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Columbia Vintage Snap Fleece ($80) 

(Courtesy Backcountry)

I got an amazing vintage Columbia snap pullover from a thrift shop a few months ago, and I am loving it. The purple print is fun without being over the top. It’s warm enough to wear on much needed (and socially distant) dog walks but light enough to be my preferred deskwear. Because I love it so much—and because I am a journalist—I sent a lo-fi cell-phone picture of the pullover to the good people at Columbia to figure out the specific model. Turns out it’s a Helvetia Half-Snap Fleece from 1991–92. While I’m a fan of this eight-dollar number, you can check out a new version of the piece in Columbia’s new Icons collection. —Madeleine LaPlante-Dube, assistant audience engagement editor

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Marine Layer Men’s Yoga Jogger ($98)

(Courtesy Marine Layer)

This has been my most worn pair of pants during the past three weeks we’ve been isolated at home. Marine Layer didn’t do anything new with the fit (the stretchy waist, tapered toward the ankle), but the highlight here is the material: a polyester-spandex blend that feels silky on the skin and breathes better than any jogger I’ve tested. The best part? I easily transition from sending morning email to lunchtime runs around the neighborhood. —Jeremy Rellosa, reviews editor

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Mountain Hardwear Cascade Pass Pant ($80)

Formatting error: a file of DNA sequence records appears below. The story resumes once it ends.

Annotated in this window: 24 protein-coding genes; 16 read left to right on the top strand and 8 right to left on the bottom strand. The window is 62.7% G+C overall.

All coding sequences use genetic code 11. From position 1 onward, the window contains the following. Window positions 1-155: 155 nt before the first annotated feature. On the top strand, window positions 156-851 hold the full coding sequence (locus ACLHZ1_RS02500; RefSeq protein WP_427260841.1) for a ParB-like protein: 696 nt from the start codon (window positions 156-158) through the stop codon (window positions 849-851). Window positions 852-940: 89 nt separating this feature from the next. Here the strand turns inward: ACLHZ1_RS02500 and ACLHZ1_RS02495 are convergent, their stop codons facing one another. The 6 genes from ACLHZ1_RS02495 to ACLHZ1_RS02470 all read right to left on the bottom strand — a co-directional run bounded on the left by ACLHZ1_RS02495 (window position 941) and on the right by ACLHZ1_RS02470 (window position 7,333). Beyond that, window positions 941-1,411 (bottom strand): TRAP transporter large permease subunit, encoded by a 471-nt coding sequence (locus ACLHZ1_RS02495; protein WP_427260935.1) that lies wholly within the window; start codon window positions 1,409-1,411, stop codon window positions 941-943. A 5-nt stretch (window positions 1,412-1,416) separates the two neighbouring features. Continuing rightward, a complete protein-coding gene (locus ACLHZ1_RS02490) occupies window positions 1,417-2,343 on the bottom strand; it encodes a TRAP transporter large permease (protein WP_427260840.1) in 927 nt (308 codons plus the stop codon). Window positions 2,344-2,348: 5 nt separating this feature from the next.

(Courtesy Mountain Hardwear)

I’ve been a huge fan of these stretch-cotton joggers for a long time, but since I started working from home, my love of them has blossomed into a full-fledged addiction. They’re light and stretchy, which makes office-chair (or kitchen-table) contortions comfortable, and they have an elasticized waistband and cuffs that’ll trick you into thinking you’re wearing sweatpants. But because they have a fly and jeans-style pockets, I can also believe I’m wearing real pants. —Ariella Gintzler, associate gear editor

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Carhartt Firm Duck Double-Front Work Dungaree ($50) 

(Courtesy Backcountry)

They definitely don’t fit the classic interpretation of comfy, but I’ve been living in my Carhartt double-knee dungarees (which, in their current state of broken-in-ness, are incredibly soft) for the past few weeks. My fiancée and I recently closed on a house in need of some major improvements, and we just moved in. So every waking moment that I’m not mashing keys at work (from home), I’m swinging hammers, installing light fixtures, laying flooring, and doing any number of other home-improvement tasks at the new house. My Carhartts are the obvious choice for all of the above. —Brian Smith, content marketing manager

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Patagonia Women’s Hampi Rock Pants ($79)

(Courtesy REI)

I bought these pants for warm spring evenings at the crag and sweaty sessions in the gym, but they’ve also turned out to be my go-to quarantine pants. The super breathable hemp and recycled-polyester material is perfect for staying cozy and comfortable inside without becoming stuffy by the evening. They’re roomy enough for a midday yoga break, and their stretchy cuffs can be pulled up, making it easy to deal with finicky shoulder-season temperatures while on walks. —Kelly Klein, marketing coordinator

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Bombas Women’s Performance Gripper Ankle Socks ($54 for Three) 

(Courtesy Bombas)